It was a week after that that Mrs Stantiloup wrote the following letter to her friend Lady Grogram, after she had returned home from Buttercup Hall. Lady Grogram was a great friend of hers, and was first cousin to that Mrs Talbot who had a son at the school. Lady Grogram was an old woman of strong mind but small means, who was supposed to be potential over those connected with her. Mrs Stantiloup feared that she could not be efficacious herself, either with Mr or Mrs Talbot; but she hoped that she might carry her purpose through Lady Grogram. It may be remembered that she had declared at Buttercup Hall that young Talbot was not to go back to Bowick. But this had been a figure of speech, as has been already explained:
MY DEAR LADY GROGRAM
Since I got your last letter I have been staying with the Momsons at Buttercup. It was awfully dull. He and she are, I think, the stupidest people that ever I met. None of those Momsons have an idea among them. They are just as heavy and inharmonious as their name. Lady Margaret was one of the party. She would have been better, only that our excellent Bishop was there too, and Lady Margaret thought it well to show off all her graces before the Bishop and the Bishop’s wife. I never saw such a dowdy in all my life as Mrs Rolland. He is all very well, and looks at any rate like a gentleman. It was, I take it, that which got him his diocese. They say the Queen saw him once, and was taken by his manners.
But I did one good thing at Buttercup. I got Mr Momson to promise that that boy of his should not go back to Bowick. Dr Wortle has become quite intolerable. I think he is determined to show that whatever he does, people shall put up with it. It is not only the most expensive establishment of the kind in all England, but also the worst conducted. You know, of course, how all this matter about that woman stands now. She is remaining there at Bowick, absolutely living in the house, calling herself Mrs Peacocke, while the man she was living with has gone off with her brother-in-law to look for her husband! Did you ever hear of such a mess as that?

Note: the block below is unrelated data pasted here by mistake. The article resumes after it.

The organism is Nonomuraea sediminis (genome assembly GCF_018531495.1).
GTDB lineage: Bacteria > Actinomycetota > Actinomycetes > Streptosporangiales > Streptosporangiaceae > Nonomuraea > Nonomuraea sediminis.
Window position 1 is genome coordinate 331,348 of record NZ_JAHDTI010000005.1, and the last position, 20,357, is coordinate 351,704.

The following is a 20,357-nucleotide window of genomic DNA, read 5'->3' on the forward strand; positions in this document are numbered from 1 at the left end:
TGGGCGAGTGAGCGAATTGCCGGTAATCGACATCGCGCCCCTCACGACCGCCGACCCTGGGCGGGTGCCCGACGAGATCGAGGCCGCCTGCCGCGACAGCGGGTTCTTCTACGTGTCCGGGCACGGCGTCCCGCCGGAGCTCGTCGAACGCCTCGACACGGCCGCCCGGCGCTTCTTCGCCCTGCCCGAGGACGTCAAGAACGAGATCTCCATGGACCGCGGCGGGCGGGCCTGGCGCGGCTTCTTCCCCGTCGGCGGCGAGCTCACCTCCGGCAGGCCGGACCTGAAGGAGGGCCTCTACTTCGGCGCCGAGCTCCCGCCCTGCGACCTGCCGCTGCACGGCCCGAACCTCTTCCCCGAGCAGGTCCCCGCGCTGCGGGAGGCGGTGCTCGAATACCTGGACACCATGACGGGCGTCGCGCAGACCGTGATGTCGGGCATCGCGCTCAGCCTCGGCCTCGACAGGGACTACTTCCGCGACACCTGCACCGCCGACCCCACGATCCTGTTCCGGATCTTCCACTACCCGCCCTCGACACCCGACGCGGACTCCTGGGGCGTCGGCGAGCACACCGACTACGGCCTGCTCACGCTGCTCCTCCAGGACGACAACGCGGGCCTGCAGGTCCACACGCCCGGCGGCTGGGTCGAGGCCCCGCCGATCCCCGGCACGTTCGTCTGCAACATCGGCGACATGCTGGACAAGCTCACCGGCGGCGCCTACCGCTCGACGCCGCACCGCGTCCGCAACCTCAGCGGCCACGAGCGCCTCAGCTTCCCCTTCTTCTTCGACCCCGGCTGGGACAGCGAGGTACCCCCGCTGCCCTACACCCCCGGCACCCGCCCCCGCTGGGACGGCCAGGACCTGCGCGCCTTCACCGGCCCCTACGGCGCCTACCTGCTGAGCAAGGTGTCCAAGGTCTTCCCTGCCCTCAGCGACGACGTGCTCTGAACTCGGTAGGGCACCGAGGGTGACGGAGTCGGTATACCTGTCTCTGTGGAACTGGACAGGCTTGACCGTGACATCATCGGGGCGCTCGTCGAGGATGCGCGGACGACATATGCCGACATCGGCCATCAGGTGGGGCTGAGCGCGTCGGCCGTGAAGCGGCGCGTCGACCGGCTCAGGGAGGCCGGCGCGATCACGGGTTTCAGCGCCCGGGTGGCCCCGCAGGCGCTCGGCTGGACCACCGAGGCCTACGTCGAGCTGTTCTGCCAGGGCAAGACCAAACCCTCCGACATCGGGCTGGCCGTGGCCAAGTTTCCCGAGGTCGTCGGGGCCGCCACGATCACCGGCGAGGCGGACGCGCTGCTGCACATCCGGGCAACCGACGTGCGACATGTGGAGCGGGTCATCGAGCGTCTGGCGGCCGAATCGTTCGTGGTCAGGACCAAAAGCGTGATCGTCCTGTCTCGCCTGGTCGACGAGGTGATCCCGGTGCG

And the Doctor expects that fathers and mothers will still send their boys to such a place as that? I am very much mistaken if he will not find it altogether deserted before Christmas. Lord Carstairs is already gone. [This was at any rate disingenuous, as she had been very severe when at Buttercup on all the Carstairs family because of their declared and perverse friendship for the Doctor.] Mr Momson, though he is quite incapable of seeing the meaning of anything, has determined to take his boy away. She may thank me at any rate for that. I have heard that Lady Anne Clifford’s two boys will both leave. [In one sense she had heard it, because the suggestion had been made by herself at Buttercup.] I do hope that Mr Talbot’s dear little boy will not be allowed to return to such contamination as that! Fancy — the man and the woman living there in that way together; and the Doctor keeping the woman on after he knew it all! It is really so horrible that one doesn’t know how to talk about it. When the Bishop was at Buttercup I really felt almost obliged to be silent.
I know very well that Mrs Talbot is always ready to take your advice. As for him, men very often do not think so much about these things as they ought. But he will not like his boy to be nearly the only one left at the school. I have not heard of one who is to remain for certain. How can it be possible that any boy who has a mother should be allowed to remain there?
Do think of this, and do your best. I need not tell you that nothing ought to be so dear to us as a high tone of morals.